The Roman statue of Aphrodite (Venus) (2006.4I.I) in the Carlos Museum was sculpted around 1st century AD, after a Greek original in the 4th century BC.1 This sculpture is displayed around other sculptures from Greek and Roman culture, which will recreate its original cultural context to the viewers. This sculpture’s mythological subject matter, overall seductive posture, and exquisite detail thoroughly express the Venus’s beauty. In addition, her nudity started a new conception for female nude to express naturalistic performance and had a far-reaching influence to later art styles.
This sculpture was made of marble. Its color is a near white, which has an effect to emphasize the goddess of beauty’s purity. The sculptor chose marble rather than other materials such as clay because the brittle nature of other materials made it hard for the sculptures to survive. Also, if the sculptor had chosen clay to mold Venus, the color of buff and gold of clay would have reduced the effect of the Venus’s purity and beauty. The block of marble that the sculptor of Venus chose was fine material. The fine rather than coarse texture enabled the sculptor to achieve greater detail with his work, for example, the exquisitely detailed hairstyle of Venus and the details on her feet, including toes and toenails.
One can now imagine that a famous sculptor methodically hammered, chipped, and polished all day inside his quaint little shop to sculpt a beautiful marble sculpture. This freestanding sculpture consists of two elements, a female nude and a baby riding on a dolphin. The dolphin at her side, ridden by Eros in the form of a putto, alludes to his birth from the sea.2 The Venus and Cupid were cut away from one piece of marble. The consistent line of the graceful nude female, from shoulder to arm and from thigh to leg, shows that the Venus was not assembled. Also, Venus and Cupid share the same base, which means they were carved from one piece of marble. The base functions to support Venus and Cupid. The tail flukes of the dolphin reaches Venus’ left thigh and the flipper of the dolphin reaches her left calf, functioning as a strut to support the statue. The left thigh of Venus, the dolphin, and the base form a triangle, which is a specific compositional balance.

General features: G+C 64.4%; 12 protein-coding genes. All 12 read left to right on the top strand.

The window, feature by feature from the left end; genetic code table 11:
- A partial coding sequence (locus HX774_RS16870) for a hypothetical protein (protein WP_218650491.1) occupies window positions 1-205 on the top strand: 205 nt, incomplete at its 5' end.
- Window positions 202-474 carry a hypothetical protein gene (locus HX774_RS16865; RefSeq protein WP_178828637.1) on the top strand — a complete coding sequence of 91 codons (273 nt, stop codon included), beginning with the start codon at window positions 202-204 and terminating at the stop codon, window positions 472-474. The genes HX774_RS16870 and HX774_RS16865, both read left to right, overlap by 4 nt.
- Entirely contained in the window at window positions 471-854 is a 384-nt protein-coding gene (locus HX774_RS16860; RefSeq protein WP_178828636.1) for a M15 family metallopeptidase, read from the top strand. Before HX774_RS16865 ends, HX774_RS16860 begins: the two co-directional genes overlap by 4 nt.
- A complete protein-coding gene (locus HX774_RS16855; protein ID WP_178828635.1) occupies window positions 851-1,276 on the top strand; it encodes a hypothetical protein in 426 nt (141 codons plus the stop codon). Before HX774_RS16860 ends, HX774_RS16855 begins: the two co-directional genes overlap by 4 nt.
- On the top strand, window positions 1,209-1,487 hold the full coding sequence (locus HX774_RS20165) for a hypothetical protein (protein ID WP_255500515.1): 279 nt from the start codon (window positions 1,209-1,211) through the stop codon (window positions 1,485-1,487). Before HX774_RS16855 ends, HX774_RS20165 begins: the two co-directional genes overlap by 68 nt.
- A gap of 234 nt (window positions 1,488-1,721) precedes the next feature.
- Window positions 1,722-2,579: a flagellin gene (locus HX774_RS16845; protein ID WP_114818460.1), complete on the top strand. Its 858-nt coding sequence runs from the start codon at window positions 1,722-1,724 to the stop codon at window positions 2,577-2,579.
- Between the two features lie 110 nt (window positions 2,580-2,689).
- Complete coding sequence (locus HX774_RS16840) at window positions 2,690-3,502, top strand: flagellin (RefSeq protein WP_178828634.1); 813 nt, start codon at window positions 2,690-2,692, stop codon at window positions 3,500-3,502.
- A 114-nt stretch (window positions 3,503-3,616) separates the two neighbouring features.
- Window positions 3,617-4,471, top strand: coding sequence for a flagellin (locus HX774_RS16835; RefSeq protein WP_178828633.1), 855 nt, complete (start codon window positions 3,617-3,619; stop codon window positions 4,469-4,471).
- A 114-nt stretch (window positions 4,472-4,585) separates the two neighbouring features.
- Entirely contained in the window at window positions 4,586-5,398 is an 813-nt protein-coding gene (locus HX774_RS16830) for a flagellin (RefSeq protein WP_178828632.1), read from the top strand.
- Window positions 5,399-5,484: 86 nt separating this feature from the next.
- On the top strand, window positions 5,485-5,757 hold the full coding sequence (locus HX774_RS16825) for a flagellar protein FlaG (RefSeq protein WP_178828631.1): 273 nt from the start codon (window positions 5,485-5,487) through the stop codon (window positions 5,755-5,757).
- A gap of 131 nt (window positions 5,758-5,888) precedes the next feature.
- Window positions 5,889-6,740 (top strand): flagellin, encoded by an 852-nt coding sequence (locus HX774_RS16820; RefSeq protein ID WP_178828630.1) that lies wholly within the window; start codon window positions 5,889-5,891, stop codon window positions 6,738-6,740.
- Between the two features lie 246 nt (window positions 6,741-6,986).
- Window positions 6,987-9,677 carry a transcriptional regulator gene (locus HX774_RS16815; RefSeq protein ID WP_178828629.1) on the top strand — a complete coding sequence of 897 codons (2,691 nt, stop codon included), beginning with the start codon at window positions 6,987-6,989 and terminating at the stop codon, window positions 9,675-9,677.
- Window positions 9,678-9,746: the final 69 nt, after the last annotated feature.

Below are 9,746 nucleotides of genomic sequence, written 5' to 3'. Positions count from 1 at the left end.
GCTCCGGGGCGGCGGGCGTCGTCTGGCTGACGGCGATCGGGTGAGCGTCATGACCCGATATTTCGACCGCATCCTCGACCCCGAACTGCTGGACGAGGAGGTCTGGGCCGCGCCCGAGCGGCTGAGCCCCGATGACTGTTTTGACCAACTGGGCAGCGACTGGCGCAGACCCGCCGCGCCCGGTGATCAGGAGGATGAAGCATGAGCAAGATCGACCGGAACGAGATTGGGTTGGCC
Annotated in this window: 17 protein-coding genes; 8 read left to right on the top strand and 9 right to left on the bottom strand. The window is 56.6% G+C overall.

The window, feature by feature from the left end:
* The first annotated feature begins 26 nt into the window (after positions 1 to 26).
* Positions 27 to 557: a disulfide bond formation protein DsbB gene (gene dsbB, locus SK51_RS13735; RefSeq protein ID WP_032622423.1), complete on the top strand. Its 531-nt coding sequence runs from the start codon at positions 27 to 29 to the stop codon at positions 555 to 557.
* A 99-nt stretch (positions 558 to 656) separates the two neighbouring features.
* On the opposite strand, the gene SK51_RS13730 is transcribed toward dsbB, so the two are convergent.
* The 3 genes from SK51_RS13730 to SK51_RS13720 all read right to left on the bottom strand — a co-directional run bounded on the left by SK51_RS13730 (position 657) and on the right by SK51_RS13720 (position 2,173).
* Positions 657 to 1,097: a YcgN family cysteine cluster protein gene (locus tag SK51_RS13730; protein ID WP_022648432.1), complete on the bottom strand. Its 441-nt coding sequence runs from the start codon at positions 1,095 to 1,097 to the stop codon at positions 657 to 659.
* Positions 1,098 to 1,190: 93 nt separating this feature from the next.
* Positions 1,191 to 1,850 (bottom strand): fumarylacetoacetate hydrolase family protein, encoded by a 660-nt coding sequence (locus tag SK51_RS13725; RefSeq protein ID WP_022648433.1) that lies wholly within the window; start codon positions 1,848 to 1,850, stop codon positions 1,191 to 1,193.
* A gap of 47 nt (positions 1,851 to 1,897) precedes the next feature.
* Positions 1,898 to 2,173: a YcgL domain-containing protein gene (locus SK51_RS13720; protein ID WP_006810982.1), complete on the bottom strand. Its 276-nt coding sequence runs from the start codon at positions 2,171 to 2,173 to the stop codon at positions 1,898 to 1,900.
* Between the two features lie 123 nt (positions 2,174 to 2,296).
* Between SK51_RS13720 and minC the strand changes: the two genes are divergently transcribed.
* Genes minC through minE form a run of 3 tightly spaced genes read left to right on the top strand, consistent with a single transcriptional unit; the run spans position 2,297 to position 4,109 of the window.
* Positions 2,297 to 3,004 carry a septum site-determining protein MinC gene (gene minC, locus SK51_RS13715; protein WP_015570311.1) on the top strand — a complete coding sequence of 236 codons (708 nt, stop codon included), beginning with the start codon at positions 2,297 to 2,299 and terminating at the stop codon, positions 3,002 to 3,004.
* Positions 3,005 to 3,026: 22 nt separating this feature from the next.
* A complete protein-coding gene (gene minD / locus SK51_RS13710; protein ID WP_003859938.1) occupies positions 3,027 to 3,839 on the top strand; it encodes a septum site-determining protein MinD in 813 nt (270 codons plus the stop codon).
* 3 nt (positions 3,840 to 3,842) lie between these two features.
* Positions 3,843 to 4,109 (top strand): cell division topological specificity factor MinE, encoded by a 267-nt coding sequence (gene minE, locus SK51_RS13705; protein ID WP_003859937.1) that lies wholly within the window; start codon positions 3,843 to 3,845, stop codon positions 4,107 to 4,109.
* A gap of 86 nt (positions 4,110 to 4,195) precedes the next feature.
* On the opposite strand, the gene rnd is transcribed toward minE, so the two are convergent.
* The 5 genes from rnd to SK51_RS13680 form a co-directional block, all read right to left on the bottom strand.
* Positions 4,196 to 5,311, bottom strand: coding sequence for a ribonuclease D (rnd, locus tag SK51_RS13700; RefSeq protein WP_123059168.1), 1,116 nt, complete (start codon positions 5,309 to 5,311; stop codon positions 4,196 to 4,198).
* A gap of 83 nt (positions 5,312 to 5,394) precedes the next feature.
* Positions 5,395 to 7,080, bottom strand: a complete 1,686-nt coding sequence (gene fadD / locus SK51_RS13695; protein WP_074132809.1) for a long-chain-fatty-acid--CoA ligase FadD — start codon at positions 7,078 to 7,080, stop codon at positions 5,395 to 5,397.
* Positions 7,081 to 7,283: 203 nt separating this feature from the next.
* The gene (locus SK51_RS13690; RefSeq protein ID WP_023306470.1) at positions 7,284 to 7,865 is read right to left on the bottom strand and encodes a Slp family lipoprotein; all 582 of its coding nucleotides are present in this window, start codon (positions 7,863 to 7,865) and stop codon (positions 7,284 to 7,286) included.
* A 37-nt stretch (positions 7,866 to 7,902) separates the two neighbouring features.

This subject matter is mythological. Evidence clearly shows that the sculpture is the goddess Venus. For example, her graceful hairstyle implies her status: either royalty or divinity. Also, her gesture and nudity remind viewers of other Venus sculptures from Greek Art. Venus’s son Eros riding a dolphin next to her left thigh is a symbolic reference to Aphrodite’s mythological marine origins. The female nude is less than life-size but with perfect proportions. No part of her body is enlarged so her body is human-like. The two-thirds life-size to life-size scale is a perfect choice because the sculpture is meant for an intimate setting such as a garden where it will be viewed close-up. There is some tonal contrast; for instance, the contrast between her left leg and her genitalia shows the statue’s three dimensions. The bending of her right knee shows she is in a contrapposto position with most of her weight on her left leg. She is looking to her left and turning around slightly. This sculpture is a three dimensional work, which means her back is not a flat surface. In the back, there is a noticeable curve in her spine counters the slight shifting of her hips and a subtle drop of her left shoulder. Her right arm (now missing) would have concealed her left breast and her left hand modestly covers her genital area, which is a gesture that conceals and highlights her sexuality.
This Carlos Museum artwork is not shown behind glass and it is freestanding so viewers can walk around it. It encourages a close-up examination. From a distance, viewers could see the sculptures as a whole, for example, their postures and overall proportion. Without glass,